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The sun. (Wilmington, Del.) 1897-19??, December 19, 1898, Image 1

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V •■■■
i. II. NO. 55.
imains in Conference Over
mday With Very
Few Ballots.
iphs Dover That Eleven
ten Favor Acquittal.
ter, the Most Prevalent Report
Ich Originated in the Federal
landing Corridors Is That
Eleven Jurors Voted
to Convict. ,
ey jury,
gbout t hi
^^■word from the Kenne
men who sat throu
fg^Hwe yet prisoners in the
ffi^Kng and locked in the room with
the fate of Richard R. Kenney.
■. '>jury has now deliberated over
■ jMW e ight hours and despite the rumors
r tBSt and the statements given out by
I j^Htfendant and his friends, the result
long conference is unknown.
II^Kjge Edward G. Bradford spent a
ifHK part of yesterday in his room at the
I^Kral Building. However be received
Kj^Eommunications from the jury and no
■Bests for further instructions. At
9K o'clock last night Judge Bradford
HI the Federal Building stating that he
^Euld "be on the scene" at 10 o'clock
^■b morning. Until that time nothing
( KKn the jury is expected.
Hlenator Kenney appears to be the
jnmst confident man in the town relative
klSthe outcome of the jury's long deliber-
Hpon. His private secretary, General
Hint, lias given it out that the jury
Hands eleven to one in favor of acquittal.
K No eflD-S.'se has been able to glean the
■slightest information as to how the bal-
loting among the jurors stands,but Sena-
f tor Kenney Beems to have received in-
[ formation of a character that aimitsof
f no doubt in his mind that eleven men
I on the jury have voted to acquit him.
\ Late Saturday night he sent a telegram
f to Dover stating that the vote stood a
eleven to one for acquittal.
- The unusual friendliness of Mr. Ken-
' ney with some of the jurors prior to tiie
i close of the trial, has the effect of causing
some people to believe that the defend-
ant i/in possession of the exact standing
he long
Hots taken by the jury yester
y were very few, not any being taken
»r four o'clock in the afternoon. The
■Vtvetve gentlemen dined at 7 o'clock last
■evening, and, judging from the mirth
Kind laughter coming from the jury room,
Kibe dinner was enjoyed immensely.
1 At :0.30 o'clock last evening the jurors
E- were allowed to come out of their room
| and for an hour they walked around the
corridor on the second floor, enjoyed a
r nnoke and at 11 o'clock retired.
■ The general impression is that tiie
■ry will not reach a verdict, and that
1 JfDe second trial of Senator Kenney for
Mmtoplicity in defrauding the First Na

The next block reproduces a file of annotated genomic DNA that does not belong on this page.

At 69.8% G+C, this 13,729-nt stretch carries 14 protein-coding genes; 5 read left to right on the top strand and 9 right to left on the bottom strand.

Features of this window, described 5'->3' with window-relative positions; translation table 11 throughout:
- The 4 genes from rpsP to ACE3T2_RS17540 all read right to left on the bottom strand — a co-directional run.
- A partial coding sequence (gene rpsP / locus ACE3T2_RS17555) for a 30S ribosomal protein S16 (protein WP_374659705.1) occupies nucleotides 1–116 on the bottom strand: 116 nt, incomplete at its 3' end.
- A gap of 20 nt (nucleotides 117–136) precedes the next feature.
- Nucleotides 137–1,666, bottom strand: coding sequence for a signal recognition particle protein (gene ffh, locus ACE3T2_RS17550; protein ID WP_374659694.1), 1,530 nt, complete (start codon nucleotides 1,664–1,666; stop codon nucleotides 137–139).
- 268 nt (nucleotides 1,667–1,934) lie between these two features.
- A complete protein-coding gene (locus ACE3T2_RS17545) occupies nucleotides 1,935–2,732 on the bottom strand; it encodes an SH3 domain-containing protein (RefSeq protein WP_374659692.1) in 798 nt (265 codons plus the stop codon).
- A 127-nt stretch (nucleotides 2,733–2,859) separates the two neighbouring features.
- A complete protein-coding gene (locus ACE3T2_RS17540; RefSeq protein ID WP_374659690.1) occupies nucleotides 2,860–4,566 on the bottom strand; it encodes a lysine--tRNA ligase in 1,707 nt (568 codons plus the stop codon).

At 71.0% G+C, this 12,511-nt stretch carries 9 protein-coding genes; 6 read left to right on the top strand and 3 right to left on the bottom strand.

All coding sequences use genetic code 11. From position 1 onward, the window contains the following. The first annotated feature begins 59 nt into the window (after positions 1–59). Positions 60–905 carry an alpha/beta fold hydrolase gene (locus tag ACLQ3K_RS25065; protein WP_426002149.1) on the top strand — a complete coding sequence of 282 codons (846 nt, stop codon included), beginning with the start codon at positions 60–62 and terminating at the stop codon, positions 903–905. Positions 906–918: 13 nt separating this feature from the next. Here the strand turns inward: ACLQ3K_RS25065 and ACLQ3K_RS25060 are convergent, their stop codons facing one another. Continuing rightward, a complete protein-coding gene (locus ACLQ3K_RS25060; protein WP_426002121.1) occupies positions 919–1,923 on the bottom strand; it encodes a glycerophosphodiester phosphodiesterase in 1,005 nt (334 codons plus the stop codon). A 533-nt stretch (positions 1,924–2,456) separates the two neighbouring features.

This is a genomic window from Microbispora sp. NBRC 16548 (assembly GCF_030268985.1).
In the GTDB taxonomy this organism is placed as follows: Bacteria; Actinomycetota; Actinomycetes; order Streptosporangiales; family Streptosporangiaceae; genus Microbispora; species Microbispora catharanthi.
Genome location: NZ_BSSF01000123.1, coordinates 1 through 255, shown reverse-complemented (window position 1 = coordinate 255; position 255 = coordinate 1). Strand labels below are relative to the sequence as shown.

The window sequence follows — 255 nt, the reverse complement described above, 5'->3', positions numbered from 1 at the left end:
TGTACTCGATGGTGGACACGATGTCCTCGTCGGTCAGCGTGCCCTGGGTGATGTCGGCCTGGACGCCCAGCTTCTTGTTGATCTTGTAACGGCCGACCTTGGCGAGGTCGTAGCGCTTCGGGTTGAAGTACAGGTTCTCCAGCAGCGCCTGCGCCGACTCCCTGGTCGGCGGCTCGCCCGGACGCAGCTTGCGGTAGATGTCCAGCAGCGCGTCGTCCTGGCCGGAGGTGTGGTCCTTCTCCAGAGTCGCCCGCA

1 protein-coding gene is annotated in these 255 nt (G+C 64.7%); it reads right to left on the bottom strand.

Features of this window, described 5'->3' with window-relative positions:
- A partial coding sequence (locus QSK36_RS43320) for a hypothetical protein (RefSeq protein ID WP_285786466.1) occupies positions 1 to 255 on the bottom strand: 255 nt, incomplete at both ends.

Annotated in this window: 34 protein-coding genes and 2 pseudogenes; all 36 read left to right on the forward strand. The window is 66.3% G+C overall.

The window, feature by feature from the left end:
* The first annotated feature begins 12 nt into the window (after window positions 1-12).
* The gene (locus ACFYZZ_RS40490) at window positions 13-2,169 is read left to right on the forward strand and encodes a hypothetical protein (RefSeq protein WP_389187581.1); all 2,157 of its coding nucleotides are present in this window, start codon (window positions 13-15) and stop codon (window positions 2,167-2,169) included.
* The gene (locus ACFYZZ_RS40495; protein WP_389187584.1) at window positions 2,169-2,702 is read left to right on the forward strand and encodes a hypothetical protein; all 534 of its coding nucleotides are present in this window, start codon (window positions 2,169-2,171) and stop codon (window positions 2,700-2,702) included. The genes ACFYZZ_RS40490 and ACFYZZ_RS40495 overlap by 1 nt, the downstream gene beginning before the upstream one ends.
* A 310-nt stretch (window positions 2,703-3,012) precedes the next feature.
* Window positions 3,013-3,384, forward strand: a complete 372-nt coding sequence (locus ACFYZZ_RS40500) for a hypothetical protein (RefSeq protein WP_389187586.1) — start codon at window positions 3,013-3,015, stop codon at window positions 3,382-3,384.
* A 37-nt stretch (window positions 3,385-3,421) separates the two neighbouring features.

| tionikl Bank will result in a disagree
fHjkiinc surprise is expressed that in
°f tiie character of the evidence
jwjjgh as adduced by the Government
MH| by the defense, the jury should in
Hny way reconcile it.
■^Perhaps no report lias gained as sub
Pstantial a hold on the public as tiie one
| which claims that the jury stands eleven
1 to one for conviction.
This report was first heard in the cor
ridors of the Federal Building Saturday
evening and lias since been the most
prevalent. It is considered credibly
more generally than any other report.
Senator Kenney remained in the city
yesterday, a guest at the Hotel Wilming
ton. He will be notified by telephone
immediately as developments at the
Federal Building take place. District
Attorney Vandegrift and Mr. Kenney's
I counsel are also in telephone communi
> cation with the Federal Building at all
k hours.
5 Minority Stookholders of Wilmington
Electric Company Allege They
f Were ^Defrauded.
. The murmur of discontent from the
^minority stockholders of Wilmington
jfGRy Electric Company has grown to a
life-sized growl.
They allege that the directors have
I sacrificed them and claim that tiie deal
I was made in order that certain directors
' might unload at a good price. It is said
that the prices received for tiie stock
ranged from $55 to $75 per share.
The Pennsylvania Manufacturing Com
8 any, with the Pennsylvania Globe
bmpany and others, are the purchasers
and have now secured all the stock they
i wish, which is the controlling interest,
I and tbe minority holders are practically
f out in the cold.
The feeling against the directors of the
local company is extremely bitter and
their actions are branded as a big scheme
to defraud the minority holders and
make a neat sum for themselves.
It is understood that one of the direc
tor8 wa « opposed to tbe deal and fought
| it bitterly. He fa credited with saying
that he would lose every dollar that he
f f la( j i n it before he would become a
party to such an outrageous deal, the
consummation of which meant destruc